There are myriads of games and activities you can create inside to get your toddlers up and moving. But if you’re lacking energy yourself, there is a pretty simple way to lead your preschooler in some exercise time without having to do much planning or preparation:

Cue YouTube!

After lunch, and before nap on yucky days, I set up the laptop in the living room and announce that it’s “Exercise Time”! That brings my kids running! We have discovered a few YouTube favorites that my kids love to sing and dance with!

My House Preschool Exercise by LotstoLearn

Show Me How You Shake by kidconcoct

Head, Shoulders, Knees and Toes by Jangiankotla

Five Little Ducks by upaglossy

So, next time you’re stuck inside on a rainy day, try some YouTube exercise fun!

**I can attest that the above videos are appropriate for children, however, not everything on YouTube is appropriate for children. Please check all videos yourself before showing them to your children.**


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DIY: Dyed Macaroni

During the rainy, cold, snowy days of winter, having some indoor activities in your arsenal is a good idea.  Preschoolers love to string colored macaroni to make necklaces and crowns, and they can learn some valuable things while doing so! (Practicing fine motor skills, color recognition, patterning)

Materials:

  • Rubbing Alcohol
  • Food Coloring
  • Dry Macaroni
  • Ziploc Bags
  • String

1. Put some macaroni in a Ziploc.  Squirt in some rubbing alcohol and the color of your choice.2. Enlist the help of your preschooler to shake the bag and coat the macaroni with the dye.

3. Spread the noodles out and let dry.

4. Give your preschooler a piece of string and let them string the macaroni.  Tie off into a necklace when they’re done.


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Thank You Notes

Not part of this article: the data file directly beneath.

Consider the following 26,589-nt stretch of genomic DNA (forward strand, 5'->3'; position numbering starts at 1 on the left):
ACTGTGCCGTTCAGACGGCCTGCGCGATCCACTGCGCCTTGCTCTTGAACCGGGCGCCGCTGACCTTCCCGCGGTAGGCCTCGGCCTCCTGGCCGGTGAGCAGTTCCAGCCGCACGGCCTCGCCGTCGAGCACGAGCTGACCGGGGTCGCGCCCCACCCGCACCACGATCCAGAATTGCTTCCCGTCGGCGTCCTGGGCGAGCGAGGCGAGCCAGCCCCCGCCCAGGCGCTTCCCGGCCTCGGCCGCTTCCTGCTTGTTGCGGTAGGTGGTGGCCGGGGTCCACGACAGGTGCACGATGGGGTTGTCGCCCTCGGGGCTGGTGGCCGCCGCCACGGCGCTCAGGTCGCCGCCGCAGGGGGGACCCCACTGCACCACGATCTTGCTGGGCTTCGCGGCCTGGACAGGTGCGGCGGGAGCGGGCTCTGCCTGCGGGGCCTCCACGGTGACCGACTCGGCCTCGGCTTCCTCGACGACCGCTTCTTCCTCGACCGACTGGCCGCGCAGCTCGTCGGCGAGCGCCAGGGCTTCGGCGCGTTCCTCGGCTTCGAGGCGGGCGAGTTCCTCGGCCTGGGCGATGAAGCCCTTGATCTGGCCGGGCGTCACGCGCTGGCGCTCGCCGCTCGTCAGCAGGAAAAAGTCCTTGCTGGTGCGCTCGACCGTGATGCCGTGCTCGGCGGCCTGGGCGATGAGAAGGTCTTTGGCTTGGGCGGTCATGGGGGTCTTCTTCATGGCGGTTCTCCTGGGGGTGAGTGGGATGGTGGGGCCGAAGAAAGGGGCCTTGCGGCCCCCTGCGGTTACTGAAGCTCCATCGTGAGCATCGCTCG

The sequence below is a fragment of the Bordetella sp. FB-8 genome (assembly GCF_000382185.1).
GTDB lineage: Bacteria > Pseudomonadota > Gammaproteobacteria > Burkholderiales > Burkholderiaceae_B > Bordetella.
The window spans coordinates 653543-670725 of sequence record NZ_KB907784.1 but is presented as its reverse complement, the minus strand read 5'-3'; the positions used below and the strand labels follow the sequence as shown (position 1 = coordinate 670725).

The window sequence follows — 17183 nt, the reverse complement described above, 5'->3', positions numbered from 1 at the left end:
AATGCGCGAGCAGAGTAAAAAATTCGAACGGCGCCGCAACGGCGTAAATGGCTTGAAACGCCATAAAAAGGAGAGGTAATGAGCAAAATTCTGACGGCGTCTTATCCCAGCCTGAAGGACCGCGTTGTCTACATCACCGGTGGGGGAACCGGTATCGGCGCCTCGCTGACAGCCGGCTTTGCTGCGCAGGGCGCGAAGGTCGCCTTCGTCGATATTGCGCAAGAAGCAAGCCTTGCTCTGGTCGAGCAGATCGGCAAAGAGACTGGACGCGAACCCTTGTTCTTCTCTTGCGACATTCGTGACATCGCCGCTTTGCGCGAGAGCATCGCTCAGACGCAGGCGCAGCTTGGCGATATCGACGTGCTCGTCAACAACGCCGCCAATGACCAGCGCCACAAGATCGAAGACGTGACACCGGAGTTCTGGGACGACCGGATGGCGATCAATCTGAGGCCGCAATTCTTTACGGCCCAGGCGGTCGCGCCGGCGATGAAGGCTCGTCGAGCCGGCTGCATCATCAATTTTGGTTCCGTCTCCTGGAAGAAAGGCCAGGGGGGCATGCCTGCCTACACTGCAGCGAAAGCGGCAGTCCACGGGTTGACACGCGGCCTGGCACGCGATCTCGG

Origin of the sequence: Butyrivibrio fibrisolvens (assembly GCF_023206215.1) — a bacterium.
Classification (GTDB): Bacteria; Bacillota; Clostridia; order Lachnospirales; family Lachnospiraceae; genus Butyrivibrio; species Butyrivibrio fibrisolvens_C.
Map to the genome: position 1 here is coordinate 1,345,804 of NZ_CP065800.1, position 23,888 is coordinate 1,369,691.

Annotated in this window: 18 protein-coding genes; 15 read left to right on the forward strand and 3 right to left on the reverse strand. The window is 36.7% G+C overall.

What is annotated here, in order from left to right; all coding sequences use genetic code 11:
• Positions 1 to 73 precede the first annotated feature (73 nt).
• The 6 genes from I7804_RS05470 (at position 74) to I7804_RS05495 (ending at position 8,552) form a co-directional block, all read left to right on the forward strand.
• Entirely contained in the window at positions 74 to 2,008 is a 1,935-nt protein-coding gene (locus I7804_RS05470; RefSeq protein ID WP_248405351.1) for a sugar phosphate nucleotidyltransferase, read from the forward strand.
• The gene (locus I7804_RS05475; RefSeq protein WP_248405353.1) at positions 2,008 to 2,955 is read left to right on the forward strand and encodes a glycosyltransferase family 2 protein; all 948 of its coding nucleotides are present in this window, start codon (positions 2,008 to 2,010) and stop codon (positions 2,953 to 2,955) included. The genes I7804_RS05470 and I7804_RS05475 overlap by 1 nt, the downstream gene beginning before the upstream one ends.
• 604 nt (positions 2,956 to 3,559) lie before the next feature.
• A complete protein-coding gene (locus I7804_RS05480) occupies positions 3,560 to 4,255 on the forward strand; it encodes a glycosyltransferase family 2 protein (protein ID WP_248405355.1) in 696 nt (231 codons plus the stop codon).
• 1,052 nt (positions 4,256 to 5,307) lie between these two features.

My mom cursed blessed me by always making me write thank you notes when I was a child.  Nowadays I still hear her voice when I receive a gift, “Don’t forget to write a thank you!”

It is a dying art.  And nothing says Thank You quite like a handwritten, thoughtful note.  I want to instill in my kids a sense of gratitude and the ability to properly express thanks to someone who has given them a gift.  So, the best time to work on this is… January.

January, what a dull month!  The Christmas decor is packed away, the winter doldrums are upon us, and we have plenty of time to write thank you notes for the nice Christmas gifts we opened last month.  OK, you may not feel like you have plenty of time to write thank yous, but let’s face it, if you don’t write them this month, it’s probably not going to happen!  Here are some ways to get your children to write notes, even if they can’t yet write their own name!

Toddlers and Preschoolers

  • Print out a picture for your child to color, write a simple message for them, their name, and the date.  (If your child can write their own name, let them add their name to the drawing.)
  • Give your child some blank paper and art mediums– stickers, glitter, markers, paints, crayons– and let them create a little masterpiece.  Write a simple message their name, and the date for them.
  • Print a picture of your child using/wearing the gift received and mail it to the sender.  Write a brief message on the back stating your thanks.

School-Aged Children

  • Create a simple fill-in-the-blank generic thank you note for your child to fill in.  (This not only teaches them to write thank you notes, it helps them learn the proper way to write a letter!)  Add a picture for them to color if you would like.

______/_______/_______

Dear ______________________________,

Thank you for the ­­­­­­­­­­­­­­­­­­­­­­­­___________________________ you gave me for Christmas.  I like it because _____________

_____________________________________.  I hope you had a very merry Christmas!

Love,

____________

  • If your school-aged child is a little older, buy (or help them make thank you cards), and encourage them to write a brief message of thanks for the gift.  The note doesn’t have to be long, just an expression of appreciation for the gift! Let them use special glitter pens or markers or stickers– let writing thank yous be a fun activity, not a dreaded chore!

Do you always write a thank you note for gifts you receive?


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December Memory Verse

9 How can a young person stay on the path of purity?

By living according to your word.

10 I seek you with all my heart;

do not let me stray from your commands.

11 I have hidden your word in my heart

that I might not sin against you.

12 Praise be to you, LORD;

teach me your decrees.

13 With my lips I recount